Date: 28th July 2014, 7pm
Venue: Empire Cinema
A Midsummer Night’s Dream was part of The Globe’s 2013 season, after hearing so many fantastic reviews I was desperate to go and see it. Unfortunately I never could, so I was ecstatic to hear that this year Globe on Screen would be showing some of last years season in selected cinemas.
I have studied and read the play however I’ve never actually seen it performed other than as a film or TV special. As most of you know, this is one of the most popular Shakespeare plays to be performed and studied. It’s a wonderful lighthearted comedy that could get almost anyone to crack a smile. With confused lovers, meddlesome fairies and hilariously bad actors you could argue this play has it all when it comes to a comedy aspect.
There’s so much I loved about this performance I don’t know where to start. The acting was marvellous, the lovers (Sarah Macarae as Helena; Olivia Ross as Hermia; Joshua Silver as Demetrius and Luke Thompson as Lysander) conveyed each character brilliantly and their emotions. Especially the overreactions of Helena and Lysander. Pearce Quigley’s portrayal of Bottom was stellar and earned the most laughs from the audience in the cinema. The camp personality and gestures he made were perfect for this character. I can’t imagine Bottom being portrayed in another way after seeing this! However, I absolutely adored the fairies. Titania (Michelle Terry) was phenomenal, showing Titania off as the strong woman that she is. Her interactions with Bottom, and her facial expressions, were hysterical and pulled off really well. John Light’s Oberon was very physical and masculine, swinging from ropes and casually picking up other actors, which you don’t always see in a fairy King but was exactly how I pictured him when studying the play. In addition I loved his relationship with Puck (played by Matthew Tennyson). Puck was the mischievous boy that you expect him to be, with elements of unpredictability in his delivery and movement.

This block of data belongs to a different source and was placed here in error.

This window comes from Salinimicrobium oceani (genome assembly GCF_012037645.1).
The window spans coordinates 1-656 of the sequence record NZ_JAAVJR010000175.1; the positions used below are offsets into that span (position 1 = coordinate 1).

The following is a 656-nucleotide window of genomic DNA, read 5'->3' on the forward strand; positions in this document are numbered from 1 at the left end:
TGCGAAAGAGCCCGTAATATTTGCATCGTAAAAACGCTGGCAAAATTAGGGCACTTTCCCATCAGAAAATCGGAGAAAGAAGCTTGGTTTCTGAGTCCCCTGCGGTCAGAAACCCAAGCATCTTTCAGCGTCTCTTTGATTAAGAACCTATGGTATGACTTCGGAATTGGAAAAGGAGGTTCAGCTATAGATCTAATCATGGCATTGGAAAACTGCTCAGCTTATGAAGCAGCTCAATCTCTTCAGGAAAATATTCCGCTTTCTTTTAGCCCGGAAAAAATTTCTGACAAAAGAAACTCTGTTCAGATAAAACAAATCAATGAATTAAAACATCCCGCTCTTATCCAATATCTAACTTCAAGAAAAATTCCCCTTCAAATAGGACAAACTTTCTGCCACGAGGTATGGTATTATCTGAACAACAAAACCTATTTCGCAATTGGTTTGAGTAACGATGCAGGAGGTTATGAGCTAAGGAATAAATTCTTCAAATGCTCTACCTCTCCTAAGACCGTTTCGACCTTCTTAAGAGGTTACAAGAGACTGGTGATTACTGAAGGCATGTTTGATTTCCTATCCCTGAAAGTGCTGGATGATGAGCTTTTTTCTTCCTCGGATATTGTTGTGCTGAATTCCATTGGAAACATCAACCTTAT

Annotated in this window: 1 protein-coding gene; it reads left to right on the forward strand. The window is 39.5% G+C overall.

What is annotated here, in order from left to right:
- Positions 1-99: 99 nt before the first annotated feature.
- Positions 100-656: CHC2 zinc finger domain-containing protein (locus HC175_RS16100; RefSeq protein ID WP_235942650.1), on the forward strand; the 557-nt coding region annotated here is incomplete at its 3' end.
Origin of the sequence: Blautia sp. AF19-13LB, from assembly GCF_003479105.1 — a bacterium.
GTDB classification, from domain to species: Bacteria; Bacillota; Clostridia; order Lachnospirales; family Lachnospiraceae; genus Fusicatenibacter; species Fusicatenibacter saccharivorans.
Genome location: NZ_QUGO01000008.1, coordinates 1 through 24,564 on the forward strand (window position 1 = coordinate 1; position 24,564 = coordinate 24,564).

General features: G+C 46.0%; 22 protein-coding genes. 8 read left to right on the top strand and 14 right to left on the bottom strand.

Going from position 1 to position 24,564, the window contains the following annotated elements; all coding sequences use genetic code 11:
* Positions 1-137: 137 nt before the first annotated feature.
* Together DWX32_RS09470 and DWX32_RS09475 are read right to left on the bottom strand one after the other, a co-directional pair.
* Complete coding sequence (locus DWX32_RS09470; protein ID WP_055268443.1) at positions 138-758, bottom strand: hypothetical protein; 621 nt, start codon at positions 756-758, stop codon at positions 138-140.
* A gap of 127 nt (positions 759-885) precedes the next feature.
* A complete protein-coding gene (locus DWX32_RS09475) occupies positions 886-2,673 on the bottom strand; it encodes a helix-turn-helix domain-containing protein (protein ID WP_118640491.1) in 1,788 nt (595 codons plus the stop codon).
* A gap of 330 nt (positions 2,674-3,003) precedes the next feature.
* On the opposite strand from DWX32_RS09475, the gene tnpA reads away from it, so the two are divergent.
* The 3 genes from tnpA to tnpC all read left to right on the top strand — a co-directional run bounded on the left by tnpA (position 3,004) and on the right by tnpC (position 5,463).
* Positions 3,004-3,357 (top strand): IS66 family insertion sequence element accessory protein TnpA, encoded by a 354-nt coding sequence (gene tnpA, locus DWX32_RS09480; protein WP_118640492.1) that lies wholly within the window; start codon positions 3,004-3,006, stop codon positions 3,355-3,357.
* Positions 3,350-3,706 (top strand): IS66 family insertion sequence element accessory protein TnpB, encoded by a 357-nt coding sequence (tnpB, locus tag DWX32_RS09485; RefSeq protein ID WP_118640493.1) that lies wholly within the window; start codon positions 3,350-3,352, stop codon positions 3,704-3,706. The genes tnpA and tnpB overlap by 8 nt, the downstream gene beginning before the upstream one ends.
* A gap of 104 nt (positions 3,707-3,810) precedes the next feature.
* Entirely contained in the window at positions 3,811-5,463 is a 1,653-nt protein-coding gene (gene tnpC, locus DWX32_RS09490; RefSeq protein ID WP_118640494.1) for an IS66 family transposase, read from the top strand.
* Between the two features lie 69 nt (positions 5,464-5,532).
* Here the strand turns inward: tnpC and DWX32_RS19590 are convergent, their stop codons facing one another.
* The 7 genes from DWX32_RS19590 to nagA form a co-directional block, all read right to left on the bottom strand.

It wasn’t just the actors that caught my attention but their costumes as well. Again, the fairies in particular. I feel that both designer (Jonathan Fensom) and director (Dominic Dromgoole) did a wonderful job of connecting the fairies to nature, rather than taking a more magical or supernatural route. It fit perfectly in with the forest, which is necessary as that’s where the majority of the play takes place. With the fur and feathers it is a great contrast to what the mortal lovers wear, making a very clear distinction between them all. It was enjoyable and added to the comedy that every time we saw the lovers, their state of undress increased leaving them dirty and dishevelled by the end of the play. Which leaves you to wonder what they have done to get in such a state.
However it wasn’t just the forest scenes that I loved. The end with the performance of Pyramus and Thisbe was fantastic and had everyone roaring with laughter. With the set breaking, the missing sword, the dead dog, Bottom forgetting his lines and maintaining the same position, and the hole in the wall being in the most awkward place – it was chaos and pulled off brilliantly. A great last laugh of the play, before Puck delivers his soliloquy and there’s a surreal moment of slow dance and music to convince the audience that it has all been a dream.
Overall I am thrilled that this was the first theatre performance I could see of A Midsummer Night’s Dream – however I feel that others may not be able to compare with this one in the furture. Dromgoole did a wonderful job of directing this and now I can see why it was loved so much. I hope Globe on Screen continue to give people this fantastic opportunity to see plays they may have missed out on the first time.